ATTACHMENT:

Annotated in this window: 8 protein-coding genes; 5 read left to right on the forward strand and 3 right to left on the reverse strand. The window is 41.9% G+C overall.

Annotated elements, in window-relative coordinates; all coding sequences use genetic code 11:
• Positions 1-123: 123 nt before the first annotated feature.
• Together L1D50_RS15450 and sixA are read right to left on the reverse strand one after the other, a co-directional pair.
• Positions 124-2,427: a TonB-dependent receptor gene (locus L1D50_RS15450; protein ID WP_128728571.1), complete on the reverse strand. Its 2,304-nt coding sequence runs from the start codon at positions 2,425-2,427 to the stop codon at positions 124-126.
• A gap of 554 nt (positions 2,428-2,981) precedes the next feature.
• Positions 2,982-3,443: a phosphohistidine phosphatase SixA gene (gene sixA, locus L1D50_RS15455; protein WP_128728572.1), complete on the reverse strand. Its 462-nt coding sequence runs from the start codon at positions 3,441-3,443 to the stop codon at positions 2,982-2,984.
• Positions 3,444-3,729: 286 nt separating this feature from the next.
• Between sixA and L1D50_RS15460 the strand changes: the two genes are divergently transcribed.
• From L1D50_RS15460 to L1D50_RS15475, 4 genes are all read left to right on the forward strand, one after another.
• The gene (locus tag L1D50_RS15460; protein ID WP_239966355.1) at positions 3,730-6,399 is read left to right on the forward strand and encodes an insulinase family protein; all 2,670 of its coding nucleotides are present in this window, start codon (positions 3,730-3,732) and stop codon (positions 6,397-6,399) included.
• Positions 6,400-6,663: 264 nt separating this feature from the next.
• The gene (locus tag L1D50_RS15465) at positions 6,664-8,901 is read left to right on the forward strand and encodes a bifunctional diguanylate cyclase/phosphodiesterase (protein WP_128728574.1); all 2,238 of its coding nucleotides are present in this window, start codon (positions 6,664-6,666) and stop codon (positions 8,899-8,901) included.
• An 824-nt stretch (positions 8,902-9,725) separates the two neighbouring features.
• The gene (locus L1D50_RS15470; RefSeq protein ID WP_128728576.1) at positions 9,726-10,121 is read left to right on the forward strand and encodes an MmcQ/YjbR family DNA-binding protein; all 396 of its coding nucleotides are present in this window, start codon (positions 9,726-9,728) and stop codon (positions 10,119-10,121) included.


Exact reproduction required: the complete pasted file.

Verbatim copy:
Annotated in this window: 8 protein-coding genes; 5 read left to right on the forward strand and 3 right to left on the reverse strand. The window is 41.9% G+C overall.

Annotated elements, in window-relative coordinates; all coding sequences use genetic code 11:
• Positions 1-123: 123 nt before the first annotated feature.
• Together L1D50_RS15450 and sixA are read right to left on the reverse strand one after the other, a co-directional pair.
• Positions 124-2,427: a TonB-dependent receptor gene (locus L1D50_RS15450; protein ID WP_128728571.1), complete on the reverse strand. Its 2,304-nt coding sequence runs from the start codon at positions 2,425-2,427 to the stop codon at positions 124-126.
• A gap of 554 nt (positions 2,428-2,981) precedes the next feature.
• Positions 2,982-3,443: a phosphohistidine phosphatase SixA gene (gene sixA, locus L1D50_RS15455; protein WP_128728572.1), complete on the reverse strand. Its 462-nt coding sequence runs from the start codon at positions 3,441-3,443 to the stop codon at positions 2,982-2,984.
• Positions 3,444-3,729: 286 nt separating this feature from the next.
• Between sixA and L1D50_RS15460 the strand changes: the two genes are divergently transcribed.
• From L1D50_RS15460 to L1D50_RS15475, 4 genes are all read left to right on the forward strand, one after another.
• The gene (locus tag L1D50_RS15460; protein ID WP_239966355.1) at positions 3,730-6,399 is read left to right on the forward strand and encodes an insulinase family protein; all 2,670 of its coding nucleotides are present in this window, start codon (positions 3,730-3,732) and stop codon (positions 6,397-6,399) included.
• Positions 6,400-6,663: 264 nt separating this feature from the next.
• The gene (locus tag L1D50_RS15465) at positions 6,664-8,901 is read left to right on the forward strand and encodes a bifunctional diguanylate cyclase/phosphodiesterase (protein WP_128728574.1); all 2,238 of its coding nucleotides are present in this window, start codon (positions 6,664-6,666) and stop codon (positions 8,899-8,901) included.
• An 824-nt stretch (positions 8,902-9,725) separates the two neighbouring features.
• The gene (locus L1D50_RS15470; RefSeq protein ID WP_128728576.1) at positions 9,726-10,121 is read left to right on the forward strand and encodes an MmcQ/YjbR family DNA-binding protein; all 396 of its coding nucleotides are present in this window, start codon (positions 9,726-9,728) and stop codon (positions 10,119-10,121) included.